Manchester United legend Ryan Giggs has been handed the captain’s armband of the football team for Team Great Britain at the London Olympic Games. The former Wales international is one of three players over the age of 23 years picked for the side by Stuart Pearce and will lead the team out when they take on Uruguay, Senegal and the United Arab Emirates later in the month. The 38 year old is the oldest player that has been named in the side and is also the most decorated player of the team with 12 English Premier League titles, 5 FA Cup wins and 2 UEFA Champions League titles to his name but the Olympic Games in London represent the first major competition for Gigs in international level.
The left winger was capped 64 times by his country Wales and also captained the side before he retired from the international game back in 2007. Craig Bellamy, another Welshman and Micah Richards of Manchester City are the other two over age players who have been named into the side by Stuart Pearce. However, no players from either Scotland or Northern Ireland have managed a place in the side.
With the official motto for the upcoming London Olympic Games being “Inspire a Generation”, the International Olympic Committee or the IOC never actually thought that their motto would actually inspire a whole generation to hate the logo of the Olympic Games. The emblem that was unveiled to the public for the first time in 2007 has been adorning the billboards almost all over the city as well as other parts of the country and in many other countries as well which are scheduled to have the Olympic Flame.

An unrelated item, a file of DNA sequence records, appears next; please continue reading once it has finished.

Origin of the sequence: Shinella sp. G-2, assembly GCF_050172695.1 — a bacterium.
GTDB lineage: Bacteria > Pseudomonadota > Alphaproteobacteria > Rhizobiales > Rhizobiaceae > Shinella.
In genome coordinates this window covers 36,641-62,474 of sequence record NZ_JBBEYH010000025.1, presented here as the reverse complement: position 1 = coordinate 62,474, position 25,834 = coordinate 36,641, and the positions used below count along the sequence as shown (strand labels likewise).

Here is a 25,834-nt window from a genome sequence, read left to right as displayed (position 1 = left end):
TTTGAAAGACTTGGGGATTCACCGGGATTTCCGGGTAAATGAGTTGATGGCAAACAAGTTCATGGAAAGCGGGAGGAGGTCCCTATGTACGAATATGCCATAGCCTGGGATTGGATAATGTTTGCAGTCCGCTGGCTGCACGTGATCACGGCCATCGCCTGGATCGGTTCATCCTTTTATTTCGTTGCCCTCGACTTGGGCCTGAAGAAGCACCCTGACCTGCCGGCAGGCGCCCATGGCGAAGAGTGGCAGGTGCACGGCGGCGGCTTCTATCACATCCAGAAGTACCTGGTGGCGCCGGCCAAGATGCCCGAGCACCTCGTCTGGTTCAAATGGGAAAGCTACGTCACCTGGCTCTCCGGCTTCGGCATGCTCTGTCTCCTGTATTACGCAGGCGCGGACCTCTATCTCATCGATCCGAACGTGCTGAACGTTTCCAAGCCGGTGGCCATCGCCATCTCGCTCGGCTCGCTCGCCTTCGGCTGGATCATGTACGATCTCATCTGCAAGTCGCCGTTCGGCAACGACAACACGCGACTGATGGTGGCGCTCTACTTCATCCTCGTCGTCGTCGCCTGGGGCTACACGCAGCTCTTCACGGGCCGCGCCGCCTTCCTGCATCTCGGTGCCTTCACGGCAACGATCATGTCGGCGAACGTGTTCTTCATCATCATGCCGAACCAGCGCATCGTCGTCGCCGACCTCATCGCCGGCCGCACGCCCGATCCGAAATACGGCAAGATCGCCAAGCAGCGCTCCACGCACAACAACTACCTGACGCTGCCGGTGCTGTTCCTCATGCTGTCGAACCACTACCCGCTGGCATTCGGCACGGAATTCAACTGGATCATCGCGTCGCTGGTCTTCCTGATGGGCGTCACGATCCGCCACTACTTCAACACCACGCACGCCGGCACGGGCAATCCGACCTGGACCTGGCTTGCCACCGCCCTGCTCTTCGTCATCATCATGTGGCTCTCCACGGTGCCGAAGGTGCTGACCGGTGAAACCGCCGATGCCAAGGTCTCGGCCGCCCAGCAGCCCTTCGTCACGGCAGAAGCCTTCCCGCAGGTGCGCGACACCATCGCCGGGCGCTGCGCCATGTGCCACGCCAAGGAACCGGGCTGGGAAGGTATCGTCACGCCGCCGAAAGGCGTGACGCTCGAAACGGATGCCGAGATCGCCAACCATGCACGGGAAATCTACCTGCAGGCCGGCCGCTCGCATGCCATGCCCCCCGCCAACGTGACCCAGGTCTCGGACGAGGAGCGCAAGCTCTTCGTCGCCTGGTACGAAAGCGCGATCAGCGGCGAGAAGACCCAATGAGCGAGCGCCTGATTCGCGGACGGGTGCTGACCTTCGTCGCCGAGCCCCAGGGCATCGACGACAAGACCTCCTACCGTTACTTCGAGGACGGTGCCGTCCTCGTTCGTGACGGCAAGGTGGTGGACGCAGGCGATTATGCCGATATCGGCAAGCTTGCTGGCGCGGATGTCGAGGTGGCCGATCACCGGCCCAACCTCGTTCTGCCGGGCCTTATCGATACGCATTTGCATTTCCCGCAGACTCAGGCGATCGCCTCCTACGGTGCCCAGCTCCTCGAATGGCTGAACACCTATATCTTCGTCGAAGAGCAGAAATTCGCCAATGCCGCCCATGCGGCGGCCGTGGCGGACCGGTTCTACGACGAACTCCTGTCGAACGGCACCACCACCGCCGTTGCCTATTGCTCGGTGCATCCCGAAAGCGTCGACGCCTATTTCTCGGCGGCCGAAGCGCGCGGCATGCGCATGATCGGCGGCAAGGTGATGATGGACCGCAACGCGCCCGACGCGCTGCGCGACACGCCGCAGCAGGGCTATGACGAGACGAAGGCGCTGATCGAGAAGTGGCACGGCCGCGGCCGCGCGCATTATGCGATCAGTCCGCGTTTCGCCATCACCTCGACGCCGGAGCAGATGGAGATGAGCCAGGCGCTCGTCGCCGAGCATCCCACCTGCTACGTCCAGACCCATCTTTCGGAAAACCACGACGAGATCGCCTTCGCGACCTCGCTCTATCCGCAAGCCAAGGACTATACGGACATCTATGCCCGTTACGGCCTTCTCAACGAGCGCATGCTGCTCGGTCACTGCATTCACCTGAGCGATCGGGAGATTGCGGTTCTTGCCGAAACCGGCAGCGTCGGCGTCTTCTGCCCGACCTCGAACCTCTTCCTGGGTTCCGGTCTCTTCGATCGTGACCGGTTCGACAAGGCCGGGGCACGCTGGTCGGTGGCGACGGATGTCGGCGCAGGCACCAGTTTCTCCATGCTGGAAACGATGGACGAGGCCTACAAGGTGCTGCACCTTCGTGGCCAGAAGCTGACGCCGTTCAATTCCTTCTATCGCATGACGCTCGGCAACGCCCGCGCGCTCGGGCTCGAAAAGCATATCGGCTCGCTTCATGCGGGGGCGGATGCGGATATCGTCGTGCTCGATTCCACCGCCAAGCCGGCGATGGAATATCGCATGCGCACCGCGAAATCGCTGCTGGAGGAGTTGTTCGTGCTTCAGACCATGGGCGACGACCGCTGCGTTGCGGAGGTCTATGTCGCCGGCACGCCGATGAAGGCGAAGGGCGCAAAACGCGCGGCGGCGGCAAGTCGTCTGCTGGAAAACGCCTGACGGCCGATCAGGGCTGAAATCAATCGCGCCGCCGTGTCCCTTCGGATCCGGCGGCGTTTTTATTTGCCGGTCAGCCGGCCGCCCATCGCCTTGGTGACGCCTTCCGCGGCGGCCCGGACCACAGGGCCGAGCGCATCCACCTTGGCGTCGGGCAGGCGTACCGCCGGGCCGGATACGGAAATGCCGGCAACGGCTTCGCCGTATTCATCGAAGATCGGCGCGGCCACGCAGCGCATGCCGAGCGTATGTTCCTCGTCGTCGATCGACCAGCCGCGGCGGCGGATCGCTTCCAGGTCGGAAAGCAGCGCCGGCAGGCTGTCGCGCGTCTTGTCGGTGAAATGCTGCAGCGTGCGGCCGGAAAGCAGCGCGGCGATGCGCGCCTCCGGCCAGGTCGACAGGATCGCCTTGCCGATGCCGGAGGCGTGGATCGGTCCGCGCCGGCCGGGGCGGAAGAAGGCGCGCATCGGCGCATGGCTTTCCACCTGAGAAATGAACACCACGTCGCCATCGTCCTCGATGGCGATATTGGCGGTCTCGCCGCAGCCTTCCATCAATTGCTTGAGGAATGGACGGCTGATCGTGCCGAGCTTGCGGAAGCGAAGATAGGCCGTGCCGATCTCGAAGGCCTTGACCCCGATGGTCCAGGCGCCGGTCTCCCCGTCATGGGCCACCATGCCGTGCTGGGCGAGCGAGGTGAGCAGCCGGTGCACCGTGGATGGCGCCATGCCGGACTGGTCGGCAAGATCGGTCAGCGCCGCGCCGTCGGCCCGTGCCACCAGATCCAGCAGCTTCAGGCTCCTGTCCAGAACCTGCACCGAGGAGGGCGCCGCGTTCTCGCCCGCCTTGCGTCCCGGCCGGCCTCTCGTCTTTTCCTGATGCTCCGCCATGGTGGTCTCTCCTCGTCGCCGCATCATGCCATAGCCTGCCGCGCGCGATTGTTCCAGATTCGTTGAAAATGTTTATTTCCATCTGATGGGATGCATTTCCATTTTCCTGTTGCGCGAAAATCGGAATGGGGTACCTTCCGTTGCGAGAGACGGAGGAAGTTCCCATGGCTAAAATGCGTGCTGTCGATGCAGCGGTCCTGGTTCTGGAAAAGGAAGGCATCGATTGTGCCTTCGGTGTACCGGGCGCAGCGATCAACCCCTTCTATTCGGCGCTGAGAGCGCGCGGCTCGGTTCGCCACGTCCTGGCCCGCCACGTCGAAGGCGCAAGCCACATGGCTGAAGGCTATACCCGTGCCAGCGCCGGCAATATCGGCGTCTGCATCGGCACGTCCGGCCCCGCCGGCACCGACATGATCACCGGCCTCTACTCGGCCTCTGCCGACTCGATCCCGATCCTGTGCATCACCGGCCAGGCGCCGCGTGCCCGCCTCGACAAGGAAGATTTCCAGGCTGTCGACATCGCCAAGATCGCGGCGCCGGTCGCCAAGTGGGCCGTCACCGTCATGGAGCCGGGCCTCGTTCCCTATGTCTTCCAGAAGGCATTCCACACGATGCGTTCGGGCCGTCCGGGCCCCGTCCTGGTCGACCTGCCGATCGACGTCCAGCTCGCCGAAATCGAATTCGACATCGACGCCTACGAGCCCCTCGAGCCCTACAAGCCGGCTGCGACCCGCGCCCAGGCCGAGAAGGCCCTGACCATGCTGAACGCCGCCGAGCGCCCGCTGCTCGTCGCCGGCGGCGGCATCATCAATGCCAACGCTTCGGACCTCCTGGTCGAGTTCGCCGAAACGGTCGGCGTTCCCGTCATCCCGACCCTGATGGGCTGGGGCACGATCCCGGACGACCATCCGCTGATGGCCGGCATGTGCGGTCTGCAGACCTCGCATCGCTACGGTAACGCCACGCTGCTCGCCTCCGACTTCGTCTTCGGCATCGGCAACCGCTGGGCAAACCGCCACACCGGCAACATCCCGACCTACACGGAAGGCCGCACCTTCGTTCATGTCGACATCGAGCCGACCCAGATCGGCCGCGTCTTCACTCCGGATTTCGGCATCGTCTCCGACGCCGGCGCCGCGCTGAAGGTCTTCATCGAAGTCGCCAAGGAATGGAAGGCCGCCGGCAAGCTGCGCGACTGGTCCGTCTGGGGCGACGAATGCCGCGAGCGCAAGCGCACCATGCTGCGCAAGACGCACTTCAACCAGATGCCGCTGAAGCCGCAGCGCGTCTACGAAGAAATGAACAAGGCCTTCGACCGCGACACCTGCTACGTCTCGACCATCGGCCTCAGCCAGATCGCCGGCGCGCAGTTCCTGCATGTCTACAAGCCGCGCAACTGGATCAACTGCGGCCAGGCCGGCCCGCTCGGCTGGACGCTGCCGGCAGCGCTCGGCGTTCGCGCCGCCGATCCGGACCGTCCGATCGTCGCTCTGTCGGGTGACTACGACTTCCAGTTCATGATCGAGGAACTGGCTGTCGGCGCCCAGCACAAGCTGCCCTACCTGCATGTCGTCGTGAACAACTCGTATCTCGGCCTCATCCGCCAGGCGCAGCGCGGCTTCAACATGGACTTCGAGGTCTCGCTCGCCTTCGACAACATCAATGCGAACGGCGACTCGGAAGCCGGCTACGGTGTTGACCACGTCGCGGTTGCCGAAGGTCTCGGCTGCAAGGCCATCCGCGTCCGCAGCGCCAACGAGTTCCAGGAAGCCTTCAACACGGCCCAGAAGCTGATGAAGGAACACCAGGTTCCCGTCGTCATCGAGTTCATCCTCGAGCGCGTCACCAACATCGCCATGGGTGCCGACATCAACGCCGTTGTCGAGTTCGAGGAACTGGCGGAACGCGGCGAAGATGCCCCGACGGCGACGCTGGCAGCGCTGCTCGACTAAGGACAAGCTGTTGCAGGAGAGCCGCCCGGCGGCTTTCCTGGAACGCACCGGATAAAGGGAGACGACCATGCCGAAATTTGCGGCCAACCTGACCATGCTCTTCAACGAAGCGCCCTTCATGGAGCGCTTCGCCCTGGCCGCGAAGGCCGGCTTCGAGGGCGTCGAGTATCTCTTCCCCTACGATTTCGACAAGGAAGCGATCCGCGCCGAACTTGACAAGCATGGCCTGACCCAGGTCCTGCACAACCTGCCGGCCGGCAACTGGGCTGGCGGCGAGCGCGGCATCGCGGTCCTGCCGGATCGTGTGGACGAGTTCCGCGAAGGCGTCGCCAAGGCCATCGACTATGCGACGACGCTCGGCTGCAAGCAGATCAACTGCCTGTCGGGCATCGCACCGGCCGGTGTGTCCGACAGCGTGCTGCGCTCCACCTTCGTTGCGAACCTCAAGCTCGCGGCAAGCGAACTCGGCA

When the logo was unveiled for the first time 5 years ago, a petition was launched on GoPetition.com known as the ‘Change the London 2012 Logo’. The creator who launched the petition was of the opinion that the logo of the Olympic Games in London was an embarrassment and also that it portrayed the host city and the nation in the worst way possible. The petition became so popular that it gathered more than 50,000 signatures from people who wanted the logo to be changed in just 2 days. However, after 2 days, the creator closed the petition as it became increasingly clear that the Organizing Committee of the Olympic Games would, in no way, change the logo for the Games.